Growing up in Los Angeles, I've had Spanish to inspire me beyond the surface and I'm grateful to know language can take us deeper. Soil building will also take us deeper and speaks a universal language!
Humus created through composting at Finca Tierra Negra in Pasadena, CA

It often seems that, culturally, we equate compost with “waste.” As with recycling and trash, our food and yard scraps are things that often get removed from our homes and sent away, out of sight. So when we think about solutions—at least in urban environment—we often only think as far as “Who can take my waste?” and then, maybe, “Can they do something good with it?” What struck us about your approach is that you’re not positioning yourself as a “waste” disposal service so much as a soil creator. That feels way more powerful! Do you feel like this paradigm shift is an important part of your work?

Soil building is definitely a source of inspiration for me! I’ve always felt so good about composting in my kitchen. And I know anyone who composts feels this same peace. With FTN, I want to tell a new story. I want to make composting accessible to a wider audience, perhaps inspire someone in a new way.
It’s all very fun and regenerative for me to express myself this way. Baking and fermenting earth by way of Lasagna Composting is a kind of soil building fantasy. And it’s truly been so restorative and healing for me in that I’ve been able to find a greater sense of peace against the backdrop of the melting world we all share.
Process has been everything - from sourcing the best quality ingredients to building the lasagna compost, baking it, generating heat, all the way through to sharing my goods. I’ve found so much healing engaging in my process!
And yes, the paradigm is shifting and people are finding me! I’m grateful compost is bringing so many people together. There’s a heightened sense of gratitude in that this is so much bigger than us and I have such huge appreciation for everybody out there taking compost on.
Compost pots next to a lasagna compost structure at Finca Tierra Negra in Pasadena, CA

You practice “lasagna composting.” Why do you consider this approach the best?

After learning a bunch of different compost methods, Lasagna Composting is what spoke to me most sincerely. I wanted to be a steward of the land and let Nature run her course with the least amount of intervention. I wanted to witness the magic.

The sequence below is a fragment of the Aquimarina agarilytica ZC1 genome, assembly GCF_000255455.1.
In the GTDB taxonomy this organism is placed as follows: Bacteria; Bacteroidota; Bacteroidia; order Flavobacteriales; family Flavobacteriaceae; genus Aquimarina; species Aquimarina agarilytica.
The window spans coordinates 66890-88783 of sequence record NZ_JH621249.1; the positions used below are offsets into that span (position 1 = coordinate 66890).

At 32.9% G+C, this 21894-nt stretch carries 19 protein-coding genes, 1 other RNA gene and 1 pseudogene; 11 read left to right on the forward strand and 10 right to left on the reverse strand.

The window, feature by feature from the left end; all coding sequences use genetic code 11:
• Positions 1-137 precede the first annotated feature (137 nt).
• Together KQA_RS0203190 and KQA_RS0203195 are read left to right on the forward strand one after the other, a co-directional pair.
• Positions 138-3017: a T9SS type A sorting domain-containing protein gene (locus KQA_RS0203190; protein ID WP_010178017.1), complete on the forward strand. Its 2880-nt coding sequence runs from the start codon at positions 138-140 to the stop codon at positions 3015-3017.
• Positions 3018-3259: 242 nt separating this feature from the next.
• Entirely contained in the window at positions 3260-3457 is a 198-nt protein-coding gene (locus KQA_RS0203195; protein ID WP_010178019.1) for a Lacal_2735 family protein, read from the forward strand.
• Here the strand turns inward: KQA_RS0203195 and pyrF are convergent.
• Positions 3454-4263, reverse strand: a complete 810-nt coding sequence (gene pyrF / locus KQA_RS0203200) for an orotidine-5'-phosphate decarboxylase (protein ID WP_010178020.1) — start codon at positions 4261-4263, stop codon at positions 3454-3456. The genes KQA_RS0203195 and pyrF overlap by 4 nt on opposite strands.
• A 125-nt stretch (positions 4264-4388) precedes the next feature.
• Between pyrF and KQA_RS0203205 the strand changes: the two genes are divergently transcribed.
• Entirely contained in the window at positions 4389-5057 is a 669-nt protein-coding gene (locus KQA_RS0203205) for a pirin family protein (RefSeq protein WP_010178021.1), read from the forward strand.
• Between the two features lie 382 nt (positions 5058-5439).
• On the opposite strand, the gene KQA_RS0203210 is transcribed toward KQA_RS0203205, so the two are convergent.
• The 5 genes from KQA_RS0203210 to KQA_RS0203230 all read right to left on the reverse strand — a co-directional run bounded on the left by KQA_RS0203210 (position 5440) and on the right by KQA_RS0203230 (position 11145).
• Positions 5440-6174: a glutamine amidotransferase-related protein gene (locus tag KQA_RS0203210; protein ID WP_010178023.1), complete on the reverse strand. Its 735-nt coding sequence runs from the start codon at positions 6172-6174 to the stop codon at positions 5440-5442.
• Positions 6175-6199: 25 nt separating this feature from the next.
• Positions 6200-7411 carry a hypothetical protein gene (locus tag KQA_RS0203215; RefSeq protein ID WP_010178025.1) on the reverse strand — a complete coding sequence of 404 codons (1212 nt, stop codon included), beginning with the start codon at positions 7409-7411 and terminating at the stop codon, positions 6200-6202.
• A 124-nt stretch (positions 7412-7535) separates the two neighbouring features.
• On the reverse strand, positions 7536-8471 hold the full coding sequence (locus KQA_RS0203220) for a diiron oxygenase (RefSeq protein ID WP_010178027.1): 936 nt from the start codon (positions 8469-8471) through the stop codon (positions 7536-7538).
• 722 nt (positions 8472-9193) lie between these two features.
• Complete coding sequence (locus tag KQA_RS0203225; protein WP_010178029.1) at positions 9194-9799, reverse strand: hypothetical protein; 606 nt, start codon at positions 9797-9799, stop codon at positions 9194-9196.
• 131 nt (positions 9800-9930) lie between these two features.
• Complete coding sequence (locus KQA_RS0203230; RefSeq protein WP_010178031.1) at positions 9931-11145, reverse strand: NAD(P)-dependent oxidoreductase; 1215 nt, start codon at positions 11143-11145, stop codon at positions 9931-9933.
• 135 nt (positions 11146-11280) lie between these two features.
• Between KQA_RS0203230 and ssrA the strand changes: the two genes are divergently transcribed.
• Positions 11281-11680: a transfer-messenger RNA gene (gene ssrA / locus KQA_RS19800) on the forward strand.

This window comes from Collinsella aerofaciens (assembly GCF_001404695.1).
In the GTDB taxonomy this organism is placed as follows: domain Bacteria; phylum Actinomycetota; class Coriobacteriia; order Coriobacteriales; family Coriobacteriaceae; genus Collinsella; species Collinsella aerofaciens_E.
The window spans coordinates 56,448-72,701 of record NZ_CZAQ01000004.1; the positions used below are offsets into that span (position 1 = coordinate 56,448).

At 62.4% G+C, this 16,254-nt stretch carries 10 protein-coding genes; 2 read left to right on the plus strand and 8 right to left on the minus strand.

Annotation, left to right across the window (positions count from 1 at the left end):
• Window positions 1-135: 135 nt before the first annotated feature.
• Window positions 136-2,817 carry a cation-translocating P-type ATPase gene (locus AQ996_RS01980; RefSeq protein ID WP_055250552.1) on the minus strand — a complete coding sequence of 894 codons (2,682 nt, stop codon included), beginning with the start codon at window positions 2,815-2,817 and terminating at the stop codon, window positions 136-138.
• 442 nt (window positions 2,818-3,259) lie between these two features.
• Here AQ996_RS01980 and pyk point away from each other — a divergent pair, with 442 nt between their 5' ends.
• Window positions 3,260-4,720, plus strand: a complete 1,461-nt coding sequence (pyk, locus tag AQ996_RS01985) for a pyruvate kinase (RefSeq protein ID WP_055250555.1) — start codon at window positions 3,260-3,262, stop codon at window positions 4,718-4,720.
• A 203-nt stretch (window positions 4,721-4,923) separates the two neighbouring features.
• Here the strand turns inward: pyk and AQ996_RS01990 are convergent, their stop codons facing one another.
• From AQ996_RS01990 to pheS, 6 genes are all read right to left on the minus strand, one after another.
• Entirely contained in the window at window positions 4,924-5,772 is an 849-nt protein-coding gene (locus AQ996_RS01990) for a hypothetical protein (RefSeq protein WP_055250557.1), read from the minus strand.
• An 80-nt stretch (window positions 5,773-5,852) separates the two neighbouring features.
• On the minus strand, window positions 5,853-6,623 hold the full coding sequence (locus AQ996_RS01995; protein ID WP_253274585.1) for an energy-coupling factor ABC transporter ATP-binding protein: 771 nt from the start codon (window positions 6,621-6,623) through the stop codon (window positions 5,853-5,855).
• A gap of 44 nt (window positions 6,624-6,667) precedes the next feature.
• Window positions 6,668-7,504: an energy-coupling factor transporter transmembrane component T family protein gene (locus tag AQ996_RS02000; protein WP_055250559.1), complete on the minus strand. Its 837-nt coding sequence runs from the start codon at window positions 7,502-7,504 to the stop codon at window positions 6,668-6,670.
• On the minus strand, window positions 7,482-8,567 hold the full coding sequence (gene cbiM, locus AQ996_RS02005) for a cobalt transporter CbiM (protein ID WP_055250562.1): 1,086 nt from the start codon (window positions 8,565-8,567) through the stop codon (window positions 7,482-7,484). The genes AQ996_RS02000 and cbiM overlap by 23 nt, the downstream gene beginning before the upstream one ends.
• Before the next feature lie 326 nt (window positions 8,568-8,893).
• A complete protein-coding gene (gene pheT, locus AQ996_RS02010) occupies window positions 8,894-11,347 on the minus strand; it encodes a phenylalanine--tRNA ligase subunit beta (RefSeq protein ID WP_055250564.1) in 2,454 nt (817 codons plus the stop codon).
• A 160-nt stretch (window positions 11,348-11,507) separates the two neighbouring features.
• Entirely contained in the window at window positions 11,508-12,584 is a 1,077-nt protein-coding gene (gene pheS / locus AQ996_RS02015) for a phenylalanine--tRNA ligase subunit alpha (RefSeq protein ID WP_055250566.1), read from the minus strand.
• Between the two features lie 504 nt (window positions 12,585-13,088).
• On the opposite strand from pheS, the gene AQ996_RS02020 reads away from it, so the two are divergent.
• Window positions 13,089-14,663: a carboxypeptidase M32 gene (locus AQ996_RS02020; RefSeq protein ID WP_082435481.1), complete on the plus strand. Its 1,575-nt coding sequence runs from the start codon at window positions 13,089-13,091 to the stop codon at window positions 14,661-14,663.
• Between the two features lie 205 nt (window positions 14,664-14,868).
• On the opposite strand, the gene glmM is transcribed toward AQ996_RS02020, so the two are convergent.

Lasagna Composting is a passive method of building earth by layering greens and browns like you would in making a lasagna. It’s also the most forgiving and generous of all composts. She burns up pathogens and seed while keeping the biology alive and thriving.
It's kind of like I'm baking cookies in the oven; what I'm really doing is not far off. You will see steam off the top when approaching the Lasagna Compost and smell a delicious aroma of deep earth akin to the Forest Floor.
Lasagna Compost is Living Soil; you will find billions of Indigenous Microorganisms (IMO) in every handful of Lasagna Compost because it's alive! IMO are the bioremediation we need to save our plants and animals from both polluted land and potential disease. IMO do not just contain a single culture of beneficial microorganisms but a mixture of different beneficial microorganisms; it is a village of good bacteria that are living together in harmony with the rest of nature.
The term “Indigenous Microorganisms” refers to a group of beneficial microbes that are native to the area, thus the name Indigenous. IMO have survived centuries and are considered the most primitive form of life here on earth. IMO are the basis of making fertile soil.
Compost pot with extracted coffee grounds on top at Finca Tierra Negra in Pasadena, CA

What are the must-haves for someone to begin composting at home? Do you need a yard? Do you need special equipment? Should everyone be making their own compost?

I definitely recommend composting at home because it feels so good to come full circle in your kitchen!
For the single urban dweller to small family, there are some great options!
Things you will need:  “browns” (mulch) to layer in with your “greens” (food scraps), a pot to keep it in and a place to put it afterwards.
Here are a few ideas:
1. Find a pot, bowl, urn or another object in your kitchen that’s been sitting. You’re attached to it but you don’t use it often. Repurpose it into your new compost collector. Place it by your sink or on the counter and feed it your food scraps.